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The Remarkable Life of a Plant in a Forest

May 26, 2023


The Emergent Tower at Holden Arboretum stands 120 feet in the air, allowing you to overlook the canopies of the tallest trees in the forest and feel the warmth of the bright sunshine. Before you climbed the 202 steps to the top of the tower, you remember being shielded from the sun by the trees above you. Little light reached the forest floor, yet you still observed smaller plants that could thrive in these shaded areas which comprise the forest understory. Unlike the plants from the understory, the trees that you see at the top of the tower experience full sunlight on clear days. You ponder how plants are capable of growing in such a vast range of light intensities despite the fact that all plants need light to survive.

This was the experience I had the first time I climbed to the top of the Emergent Tower. Little did I know that this one event would foster my curiosity and compel me to study the relationships between plants and their light environment. As a plant physiologist in the Medeiros Lab at Holden, I am interested in researching the strategies that plants use to capture, absorb, and use light for photosynthesis and how these strategies differ according to the amount of light that is present.

Photosynthesis is the process where plants use light to fuel reactions that ultimately form sugars needed for growth and function. Photosynthesis begins when pigments inside of leaves absorb sunlight. Plants growing in shaded areas want to absorb as much light as possible since light is a scarce resource. The amount of light captured for photosynthesis largely depends on the arrangement of leaves and branches across the plant. Shaded plants can increase light absorption by having leaves that are widely spaced out along the branch, rather than having leaves that are tightly clumped together. This lowers the amount of leaf overlap, also known as self-shading, which helps light fall evenly across the plant so all leaves have enough light for photosynthesis. Another way understory plants increase light capture is to alter the angle of their leaves. Plants can maximize the amount of surface area that is available to catch light by moving their leaves towards sun rays. These small adjustments in leaf placement can have large impacts on how well shaded plants are able to photosynthesize.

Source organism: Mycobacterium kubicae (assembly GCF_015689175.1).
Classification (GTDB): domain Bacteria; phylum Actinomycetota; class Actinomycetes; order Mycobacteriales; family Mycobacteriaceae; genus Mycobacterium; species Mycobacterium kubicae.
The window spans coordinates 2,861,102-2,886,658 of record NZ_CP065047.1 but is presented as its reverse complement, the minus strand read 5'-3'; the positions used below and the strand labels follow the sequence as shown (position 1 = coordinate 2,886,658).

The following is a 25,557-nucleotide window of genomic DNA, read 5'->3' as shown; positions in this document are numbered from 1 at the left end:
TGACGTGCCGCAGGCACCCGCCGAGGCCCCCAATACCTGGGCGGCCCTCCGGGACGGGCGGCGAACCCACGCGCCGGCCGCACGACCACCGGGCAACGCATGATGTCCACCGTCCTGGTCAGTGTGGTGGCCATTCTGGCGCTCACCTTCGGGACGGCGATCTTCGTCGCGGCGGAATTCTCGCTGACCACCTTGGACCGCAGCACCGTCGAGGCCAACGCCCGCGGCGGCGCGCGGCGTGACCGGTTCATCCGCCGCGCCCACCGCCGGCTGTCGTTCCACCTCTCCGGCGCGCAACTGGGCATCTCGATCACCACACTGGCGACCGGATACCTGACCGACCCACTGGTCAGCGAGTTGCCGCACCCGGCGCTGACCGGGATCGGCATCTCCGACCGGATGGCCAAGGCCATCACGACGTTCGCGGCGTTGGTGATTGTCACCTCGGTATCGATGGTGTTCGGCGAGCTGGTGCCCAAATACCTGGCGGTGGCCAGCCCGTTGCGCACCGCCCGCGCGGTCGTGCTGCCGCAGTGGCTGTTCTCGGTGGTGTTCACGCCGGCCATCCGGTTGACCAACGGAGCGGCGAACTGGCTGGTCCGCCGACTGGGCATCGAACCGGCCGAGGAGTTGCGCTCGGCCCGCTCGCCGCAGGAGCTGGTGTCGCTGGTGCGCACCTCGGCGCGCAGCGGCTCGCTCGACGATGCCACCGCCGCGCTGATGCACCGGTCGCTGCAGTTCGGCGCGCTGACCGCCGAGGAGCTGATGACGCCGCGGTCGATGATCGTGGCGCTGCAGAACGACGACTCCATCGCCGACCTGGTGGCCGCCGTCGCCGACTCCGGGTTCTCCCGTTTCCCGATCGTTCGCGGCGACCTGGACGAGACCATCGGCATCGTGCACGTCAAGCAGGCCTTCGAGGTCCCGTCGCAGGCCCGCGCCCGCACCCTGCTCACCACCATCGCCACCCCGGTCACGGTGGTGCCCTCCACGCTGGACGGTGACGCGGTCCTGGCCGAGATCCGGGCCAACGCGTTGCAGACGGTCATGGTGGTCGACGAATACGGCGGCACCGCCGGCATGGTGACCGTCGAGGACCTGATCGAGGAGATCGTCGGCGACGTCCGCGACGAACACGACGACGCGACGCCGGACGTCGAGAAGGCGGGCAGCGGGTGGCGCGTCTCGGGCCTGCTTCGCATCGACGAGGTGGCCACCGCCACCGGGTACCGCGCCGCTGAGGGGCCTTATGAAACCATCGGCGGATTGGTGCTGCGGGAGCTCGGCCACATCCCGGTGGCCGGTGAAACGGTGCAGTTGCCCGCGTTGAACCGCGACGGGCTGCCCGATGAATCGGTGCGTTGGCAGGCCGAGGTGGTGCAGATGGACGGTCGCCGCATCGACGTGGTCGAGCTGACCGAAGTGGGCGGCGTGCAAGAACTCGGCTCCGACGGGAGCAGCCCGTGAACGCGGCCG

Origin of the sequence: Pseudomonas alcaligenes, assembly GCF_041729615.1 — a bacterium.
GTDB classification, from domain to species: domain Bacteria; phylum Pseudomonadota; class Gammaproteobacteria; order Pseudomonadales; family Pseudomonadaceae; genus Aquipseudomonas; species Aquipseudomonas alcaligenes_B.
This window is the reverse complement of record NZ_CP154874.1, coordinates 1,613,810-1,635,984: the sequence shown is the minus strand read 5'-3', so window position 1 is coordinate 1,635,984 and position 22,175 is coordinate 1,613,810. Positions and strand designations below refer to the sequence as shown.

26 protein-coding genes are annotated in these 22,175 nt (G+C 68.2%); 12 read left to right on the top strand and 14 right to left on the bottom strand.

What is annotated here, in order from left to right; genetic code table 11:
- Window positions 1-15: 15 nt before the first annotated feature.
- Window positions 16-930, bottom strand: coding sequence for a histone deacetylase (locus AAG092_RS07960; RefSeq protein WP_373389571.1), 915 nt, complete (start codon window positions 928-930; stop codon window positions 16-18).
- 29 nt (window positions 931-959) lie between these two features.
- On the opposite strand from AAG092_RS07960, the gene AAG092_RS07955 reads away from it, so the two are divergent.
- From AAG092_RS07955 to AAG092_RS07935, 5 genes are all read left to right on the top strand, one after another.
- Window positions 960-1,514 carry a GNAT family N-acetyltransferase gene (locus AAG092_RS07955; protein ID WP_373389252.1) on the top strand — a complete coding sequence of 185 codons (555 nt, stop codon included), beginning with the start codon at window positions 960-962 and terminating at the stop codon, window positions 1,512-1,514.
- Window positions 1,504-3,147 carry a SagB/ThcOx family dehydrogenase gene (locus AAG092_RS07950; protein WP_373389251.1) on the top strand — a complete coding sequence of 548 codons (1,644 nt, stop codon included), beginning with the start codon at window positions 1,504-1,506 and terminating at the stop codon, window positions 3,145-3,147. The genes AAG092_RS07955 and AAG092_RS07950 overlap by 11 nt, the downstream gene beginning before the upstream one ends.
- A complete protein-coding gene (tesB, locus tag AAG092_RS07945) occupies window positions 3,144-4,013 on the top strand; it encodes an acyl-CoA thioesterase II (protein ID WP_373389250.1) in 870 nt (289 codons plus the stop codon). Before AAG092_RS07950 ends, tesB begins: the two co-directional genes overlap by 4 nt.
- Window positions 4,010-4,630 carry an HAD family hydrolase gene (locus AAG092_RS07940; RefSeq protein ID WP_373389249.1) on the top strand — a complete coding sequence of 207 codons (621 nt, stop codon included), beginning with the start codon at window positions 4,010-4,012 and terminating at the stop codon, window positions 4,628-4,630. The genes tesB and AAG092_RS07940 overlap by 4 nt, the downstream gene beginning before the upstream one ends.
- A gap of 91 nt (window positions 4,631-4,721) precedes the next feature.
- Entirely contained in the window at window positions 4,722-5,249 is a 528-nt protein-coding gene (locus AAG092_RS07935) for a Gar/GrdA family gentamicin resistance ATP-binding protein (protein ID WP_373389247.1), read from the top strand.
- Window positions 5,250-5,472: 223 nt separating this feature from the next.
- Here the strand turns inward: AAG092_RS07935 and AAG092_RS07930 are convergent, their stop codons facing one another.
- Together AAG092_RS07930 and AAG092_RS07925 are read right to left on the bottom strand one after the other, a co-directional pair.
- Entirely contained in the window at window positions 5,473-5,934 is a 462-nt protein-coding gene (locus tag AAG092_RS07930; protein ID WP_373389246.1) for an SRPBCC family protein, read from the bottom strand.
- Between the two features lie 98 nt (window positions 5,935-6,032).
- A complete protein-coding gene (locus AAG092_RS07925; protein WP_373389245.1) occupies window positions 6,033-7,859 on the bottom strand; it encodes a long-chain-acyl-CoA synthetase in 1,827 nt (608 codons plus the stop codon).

Have you ever been walking in the shaded forests at Holden Arboretum, and then all of a sudden you feel a beam of light shining in your eyes that comes seemingly out of nowhere? This is how many understory plants experience light. The majority of light that understory plants receive is from short bursts of light that reach the forest floor through small gaps in the canopy. Since these flecks of sunlight are a short-term light source, plants have to rapidly increase photosynthesis in order to take full advantage of the light. This is especially important since there can be long periods of time between flecks of sunlight that reach the forest floor. Good use of these light bursts allows plants to be successful in shaded areas.

Understory plants are not the only ones that need special strategies to thrive in their light environment. Similar to how shade poses challenges to photosynthesis, high light intensities can create obstacles that plants need to overcome. Although light is needed for photosynthesis, too much sunlight can be harmful. This relates to the idea that humans need sunlight to get their dose of vitamin D, but too much exposure can damage skin. Fortunately, plants that are exposed to high sunlight have ways to help minimize damage, just as you might apply sunscreen to protect yourself when you are outside. Leaf pigments play a large role in providing protection when light is dangerously high. Chlorophyll is the primary pigment for light absorption during photosynthesis and is responsible for the green color of leaves. Plants can alter the amount of chlorophyll in leaves which gives them some degree of control over how much light is absorbed. Plants with leaves at the top of the forest canopy have less chlorophyll as a way to protect them from damage. In addition to limiting the amount of light that enters the leaf, plants can also prevent damage by safely handling light that is absorbed. Anthocyanin is a pigment that can offer protection by absorbing excess light that may otherwise be damaging to plant cells. Plants in different light environments have their own unique set of strategies that allow them to prosper in spite of the challenges they may face.

The next time that you visit Holden Arboretum, think about how strategies for photosynthesis might change as you move from a low to high light environment and appreciate how these different strategies contribute to the diversity of plant life you see around you.

Miranda Shetzer

Miranda Shetzer

Graduate Student

I am a first-year graduate student interested in studying how abiotic stress influences xylem-phloem interactions and carbohydrate storage in woody plants. I plan on narrowing these research interests as I develop ideas for my dissertation, and I hope to incorporate mathematical modeling into future projects.

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